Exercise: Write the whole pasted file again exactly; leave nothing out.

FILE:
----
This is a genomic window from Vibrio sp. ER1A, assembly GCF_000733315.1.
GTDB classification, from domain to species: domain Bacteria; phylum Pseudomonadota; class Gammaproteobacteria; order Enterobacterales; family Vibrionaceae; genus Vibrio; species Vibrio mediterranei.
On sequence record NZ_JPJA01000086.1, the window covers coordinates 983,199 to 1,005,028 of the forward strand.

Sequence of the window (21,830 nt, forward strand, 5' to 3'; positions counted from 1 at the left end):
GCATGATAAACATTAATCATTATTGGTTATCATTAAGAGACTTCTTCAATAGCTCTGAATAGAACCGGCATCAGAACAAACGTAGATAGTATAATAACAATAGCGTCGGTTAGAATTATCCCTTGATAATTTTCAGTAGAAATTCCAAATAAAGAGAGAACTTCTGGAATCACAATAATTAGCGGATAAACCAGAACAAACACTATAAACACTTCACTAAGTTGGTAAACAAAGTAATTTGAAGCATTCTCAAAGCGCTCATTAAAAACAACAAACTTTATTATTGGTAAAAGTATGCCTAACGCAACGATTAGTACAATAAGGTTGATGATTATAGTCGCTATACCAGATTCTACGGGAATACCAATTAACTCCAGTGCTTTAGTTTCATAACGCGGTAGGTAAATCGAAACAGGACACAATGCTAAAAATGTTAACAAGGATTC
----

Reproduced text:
This is a genomic window from Vibrio sp. ER1A, assembly GCF_000733315.1.
GTDB classification, from domain to species: domain Bacteria; phylum Pseudomonadota; class Gammaproteobacteria; order Enterobacterales; family Vibrionaceae; genus Vibrio; species Vibrio mediterranei.
On sequence record NZ_JPJA01000086.1, the window covers coordinates 983,199 to 1,005,028 of the forward strand.

Sequence of the window (21,830 nt, forward strand, 5' to 3'; positions counted from 1 at the left end):
GCATGATAAACATTAATCATTATTGGTTATCATTAAGAGACTTCTTCAATAGCTCTGAATAGAACCGGCATCAGAACAAACGTAGATAGTATAATAACAATAGCGTCGGTTAGAATTATCCCTTGATAATTTTCAGTAGAAATTCCAAATAAAGAGAGAACTTCTGGAATCACAATAATTAGCGGATAAACCAGAACAAACACTATAAACACTTCACTAAGTTGGTAAACAAAGTAATTTGAAGCATTCTCAAAGCGCTCATTAAAAACAACAAACTTTATTATTGGTAAAAGTATGCCTAACGCAACGATTAGTACAATAAGGTTGATGATTATAGTCGCTATACCAGATTCTACGGGAATACCAATTAACTCCAGTGCTTTAGTTTCATAACGCGGTAGGTAAATCGAAACAGGACACAATGCTAAAAATGTTAACAAGGATTC